Homemade Soda Isn't as Cheap as You Might Think

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Scarlett Johansson SodaStream Partnership
Mike Coppola/Getty Images for SodaStream
We have become a country of soda-jerk hobbyists, but we're not fizzing up our own soft drinks to save money. That became obvious last week when PepsiCo (PEP) announced that it is expanding its test of Pepsi-branded flavors that are available for SodaStream (SODA) machines in select Florida markets.

SodaStream owners everywhere can now buy the Pepsi HomeMade, Sierra Mist HomeMade and Pepsi Wild Cherry HomeMade syrup caps (plastic capsules that contain enough flavoring to transform a liter of sparkling water into soda) through SodaStream's website or dozens of Bed Bath & Beyond (BBBY) stores. Making fresh Pepsi products from the convenience of your home sounds cool, but don't make the false assumption that it's cheaper than buying the traditional bottled and canned pop.

A four-pack of the PepsiCo caps will set you back $3.49. Each cap is enough to make a half-liter serving, so you're basically paying $3.49 for 2 liters of Pepsi or Sierra Mist. That's a lot more than what the 2-liter bottles sell for at stores and it's not the final cost of the beverage. Don't forget that you have to pay for the carbonators and the math there starts at 50 cents for transforming two liters of still water into sparkling water. It all adds up to nearly $4 for 2 liters of Pepsi. If you were planning on buying a SodaStream beverage maker to save money on soda, you're going to be in for a rude (yet caffeinated) awakening.

More Than Just Value

SodaStream is a cost-effective purchase for folks who crave fresh sparkling water, coming in at just a quarter a liter. However, the math starts to get cruel when you're going for flavored soda. SodaStream's own bottled syrup flavors are available for a lot less than PepsiCo's caps, but it's never as cheap as generic store brands.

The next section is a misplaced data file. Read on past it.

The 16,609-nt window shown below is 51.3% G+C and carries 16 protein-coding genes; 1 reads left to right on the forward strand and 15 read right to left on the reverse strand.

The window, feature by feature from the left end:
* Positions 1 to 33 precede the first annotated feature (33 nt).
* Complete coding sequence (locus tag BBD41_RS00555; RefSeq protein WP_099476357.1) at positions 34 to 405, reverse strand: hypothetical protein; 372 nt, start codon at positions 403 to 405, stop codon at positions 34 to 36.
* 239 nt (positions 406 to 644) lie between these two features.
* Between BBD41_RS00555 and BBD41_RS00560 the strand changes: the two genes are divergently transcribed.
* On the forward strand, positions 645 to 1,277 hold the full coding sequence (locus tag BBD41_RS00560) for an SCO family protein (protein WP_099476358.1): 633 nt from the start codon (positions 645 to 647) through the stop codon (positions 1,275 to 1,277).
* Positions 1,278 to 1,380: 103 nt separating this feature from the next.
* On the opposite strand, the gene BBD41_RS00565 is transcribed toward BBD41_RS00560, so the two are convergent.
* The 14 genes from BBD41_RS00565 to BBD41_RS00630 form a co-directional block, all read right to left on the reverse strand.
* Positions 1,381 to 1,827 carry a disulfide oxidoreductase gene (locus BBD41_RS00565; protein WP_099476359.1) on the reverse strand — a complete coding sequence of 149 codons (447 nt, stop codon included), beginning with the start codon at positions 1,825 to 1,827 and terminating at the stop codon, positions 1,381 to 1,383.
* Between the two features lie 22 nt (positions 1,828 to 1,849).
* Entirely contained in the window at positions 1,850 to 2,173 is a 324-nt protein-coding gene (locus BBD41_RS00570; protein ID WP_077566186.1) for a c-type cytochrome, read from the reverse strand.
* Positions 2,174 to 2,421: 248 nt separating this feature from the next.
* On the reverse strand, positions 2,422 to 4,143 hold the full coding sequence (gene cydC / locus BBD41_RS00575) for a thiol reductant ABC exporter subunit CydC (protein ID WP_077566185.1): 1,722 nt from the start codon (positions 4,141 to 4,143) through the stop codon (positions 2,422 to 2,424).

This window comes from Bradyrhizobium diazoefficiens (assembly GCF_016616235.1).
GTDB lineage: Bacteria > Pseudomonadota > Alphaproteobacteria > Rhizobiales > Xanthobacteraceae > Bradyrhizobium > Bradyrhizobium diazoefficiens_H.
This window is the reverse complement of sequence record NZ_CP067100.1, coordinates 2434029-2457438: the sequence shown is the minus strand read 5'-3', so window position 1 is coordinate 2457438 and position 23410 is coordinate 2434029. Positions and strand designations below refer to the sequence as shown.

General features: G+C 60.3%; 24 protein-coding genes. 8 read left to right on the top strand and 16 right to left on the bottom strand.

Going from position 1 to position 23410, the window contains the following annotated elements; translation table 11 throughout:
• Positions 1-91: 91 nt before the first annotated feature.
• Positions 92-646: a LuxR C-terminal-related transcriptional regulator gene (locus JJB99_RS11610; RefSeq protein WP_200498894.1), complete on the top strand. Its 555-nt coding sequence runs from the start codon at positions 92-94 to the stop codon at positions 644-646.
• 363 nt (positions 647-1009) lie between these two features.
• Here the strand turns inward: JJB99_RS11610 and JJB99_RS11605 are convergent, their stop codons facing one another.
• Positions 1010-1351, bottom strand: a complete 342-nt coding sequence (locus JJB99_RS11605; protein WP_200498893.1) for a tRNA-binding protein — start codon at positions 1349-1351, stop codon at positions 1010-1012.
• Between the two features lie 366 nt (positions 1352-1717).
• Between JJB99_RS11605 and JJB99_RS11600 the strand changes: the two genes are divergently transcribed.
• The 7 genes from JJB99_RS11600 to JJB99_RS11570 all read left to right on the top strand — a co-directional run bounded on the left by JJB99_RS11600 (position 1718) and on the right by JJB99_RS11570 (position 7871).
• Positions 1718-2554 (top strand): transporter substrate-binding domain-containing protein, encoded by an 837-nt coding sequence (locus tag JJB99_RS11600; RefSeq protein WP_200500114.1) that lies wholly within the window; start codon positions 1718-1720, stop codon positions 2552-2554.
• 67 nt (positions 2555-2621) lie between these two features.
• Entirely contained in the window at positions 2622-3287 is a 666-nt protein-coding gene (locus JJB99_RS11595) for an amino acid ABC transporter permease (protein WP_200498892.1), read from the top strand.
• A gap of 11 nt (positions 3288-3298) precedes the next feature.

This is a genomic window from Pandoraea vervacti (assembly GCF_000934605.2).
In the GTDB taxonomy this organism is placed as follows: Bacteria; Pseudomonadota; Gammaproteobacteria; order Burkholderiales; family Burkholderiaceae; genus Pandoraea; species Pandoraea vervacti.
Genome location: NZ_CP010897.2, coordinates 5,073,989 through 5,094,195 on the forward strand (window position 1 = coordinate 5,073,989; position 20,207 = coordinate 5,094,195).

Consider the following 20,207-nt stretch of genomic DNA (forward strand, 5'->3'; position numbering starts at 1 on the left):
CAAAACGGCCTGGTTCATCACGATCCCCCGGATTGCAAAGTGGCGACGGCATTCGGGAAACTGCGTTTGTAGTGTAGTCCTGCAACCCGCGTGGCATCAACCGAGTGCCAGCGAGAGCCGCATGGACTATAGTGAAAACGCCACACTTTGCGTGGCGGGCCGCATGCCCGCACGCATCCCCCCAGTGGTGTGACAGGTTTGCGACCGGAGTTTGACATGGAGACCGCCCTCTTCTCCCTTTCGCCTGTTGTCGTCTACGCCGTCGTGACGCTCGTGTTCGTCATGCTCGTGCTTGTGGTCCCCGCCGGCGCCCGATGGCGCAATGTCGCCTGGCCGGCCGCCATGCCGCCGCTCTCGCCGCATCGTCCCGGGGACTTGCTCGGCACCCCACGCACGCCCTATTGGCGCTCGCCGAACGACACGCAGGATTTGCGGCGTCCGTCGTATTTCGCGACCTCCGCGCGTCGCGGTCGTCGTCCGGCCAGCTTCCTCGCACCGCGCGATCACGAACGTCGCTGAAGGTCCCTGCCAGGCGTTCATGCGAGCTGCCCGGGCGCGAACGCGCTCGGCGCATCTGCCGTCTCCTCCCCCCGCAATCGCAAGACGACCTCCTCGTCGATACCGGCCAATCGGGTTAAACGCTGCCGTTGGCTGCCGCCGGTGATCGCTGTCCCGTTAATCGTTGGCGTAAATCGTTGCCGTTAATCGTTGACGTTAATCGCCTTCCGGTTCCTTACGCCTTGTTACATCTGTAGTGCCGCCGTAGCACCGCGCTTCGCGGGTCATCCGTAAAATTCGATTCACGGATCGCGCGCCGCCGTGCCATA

That has never been the point for SodaStream, however. Its marketing message has emphasized convenience, freshness, and environmental benefits.

Promoting convenience is easy. Lugging 12-packs of cans and 2-liter bottles from the supermarket every week can grow tiresome. The ability to make soda with a reusable bottle replaces the traditional round trip with a simple rinse. Yes, there is the cumbersome carbonator to exchange, but that's only necessary after every 60 or 130 liters.

Freshness is debatable. The ability to brew carbonated soda on demand is nifty, but it's not as if unopened cans or bottles of soda taste stale. Some folks swear by the fresh taste of SodaStream, but others don't notice or care.

The environmental message has been a big part of SodaStream's guerrilla marketing campaign, in which it has paraded around the world an exhibit featuring a cage full of disposed soda cans and bottles. It has also pointed to landfills and water pollution caused by consumption of retail soda. This isn't a message that's going to resonate with everyone, but it could strike a chord with eco-minded consumers.

So, yes, making soda at home has its benefits -- just don't go thinking that it's the secret to saving money.

Motley Fool contributor Rick Munarriz owns shares of SodaStream. The Motley Fool owns and recommends PepsiCo. The Motley Fool owns shares of SodaStream and recommends Bed Bath & Beyond. Try any of our Foolish newsletter services free for 30 days. Want a sweet deal? Check out our free report on one great stock to buy for 2015 and beyond.
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